Monday, October 20, 2014

Hammarhead Moto Guzzi V7 Wayward


   Yeah, this is pretty much just a Moto Guzzi V7 reduced to it’s bare essentials.  There is nothing ground breaking, and she even comes with a nostalgic story about “a trip to Southeast Asia, I rode a beat up Honda XL185 for a few weeks. Traveling light with only a daypack and not much of a plan, I found myself back in the game. I began thinking about a Hammarhead bike that could excel at the urban commute—and also break free for fast and light travel.”   No, I don’t see the soul of a beat up XL185 in this build either, but apparently every bike has to hearken back to your biking beginnings to be significant (and sellable!).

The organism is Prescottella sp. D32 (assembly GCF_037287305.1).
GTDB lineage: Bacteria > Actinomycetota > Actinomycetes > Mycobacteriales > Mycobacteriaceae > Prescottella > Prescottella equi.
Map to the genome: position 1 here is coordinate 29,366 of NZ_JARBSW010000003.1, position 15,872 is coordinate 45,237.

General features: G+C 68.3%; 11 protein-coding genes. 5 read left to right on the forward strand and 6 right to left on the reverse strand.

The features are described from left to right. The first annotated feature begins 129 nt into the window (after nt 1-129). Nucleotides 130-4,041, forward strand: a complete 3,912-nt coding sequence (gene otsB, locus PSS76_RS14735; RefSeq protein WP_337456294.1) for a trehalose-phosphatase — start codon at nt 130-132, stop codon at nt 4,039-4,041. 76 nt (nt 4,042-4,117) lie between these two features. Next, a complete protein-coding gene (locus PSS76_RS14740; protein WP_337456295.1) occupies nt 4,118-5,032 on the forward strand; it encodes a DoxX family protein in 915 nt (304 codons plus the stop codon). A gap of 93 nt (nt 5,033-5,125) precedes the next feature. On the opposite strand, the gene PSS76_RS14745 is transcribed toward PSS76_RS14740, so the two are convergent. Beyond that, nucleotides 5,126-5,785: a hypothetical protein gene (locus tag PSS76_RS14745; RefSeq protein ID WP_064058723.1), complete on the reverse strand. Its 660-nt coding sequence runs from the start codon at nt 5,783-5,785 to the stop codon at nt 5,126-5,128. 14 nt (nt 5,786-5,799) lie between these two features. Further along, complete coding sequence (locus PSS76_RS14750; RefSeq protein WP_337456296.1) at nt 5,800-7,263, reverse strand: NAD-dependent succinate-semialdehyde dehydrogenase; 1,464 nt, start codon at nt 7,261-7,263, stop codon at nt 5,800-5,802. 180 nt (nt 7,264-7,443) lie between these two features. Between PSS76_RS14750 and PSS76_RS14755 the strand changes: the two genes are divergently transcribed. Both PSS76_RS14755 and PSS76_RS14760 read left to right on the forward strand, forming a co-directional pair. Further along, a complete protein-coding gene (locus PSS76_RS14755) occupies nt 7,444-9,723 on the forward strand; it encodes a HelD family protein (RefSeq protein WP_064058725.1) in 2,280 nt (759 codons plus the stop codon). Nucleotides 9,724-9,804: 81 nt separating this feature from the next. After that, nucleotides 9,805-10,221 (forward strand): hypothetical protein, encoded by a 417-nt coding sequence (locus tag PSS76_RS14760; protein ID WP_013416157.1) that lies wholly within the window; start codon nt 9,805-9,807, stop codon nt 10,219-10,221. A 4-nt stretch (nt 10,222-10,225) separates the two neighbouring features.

What I see when gazing upon this Guzzi is steel.  Raw, naked, bare to the wind and rain and sun, and that makes me smile.  Steel, unlike plastic, has character and depth.  It’s strong yet flexible, durable but vulnerable, and has a heft to it that plastics and composites just can’t match.  I look at the gas tank, and I see more than just a vessel to hold liquid dinosaur.  I see the history of steel: blacksmiths and miners and steel mills, tremendously tall smokestacks belching out billowing smoke, the acrid smell and taste of steel in the air.  Steel from a blue-collar perspective, with all the positives and negatives left in, not whitewashed for some false sense of “authenticity”.

  It’s probably not what Hammarhead intended, but it’s what I envision when I look at this Guzzi.  To each their own!

01 V7 Wayward

02 V7 Wayward







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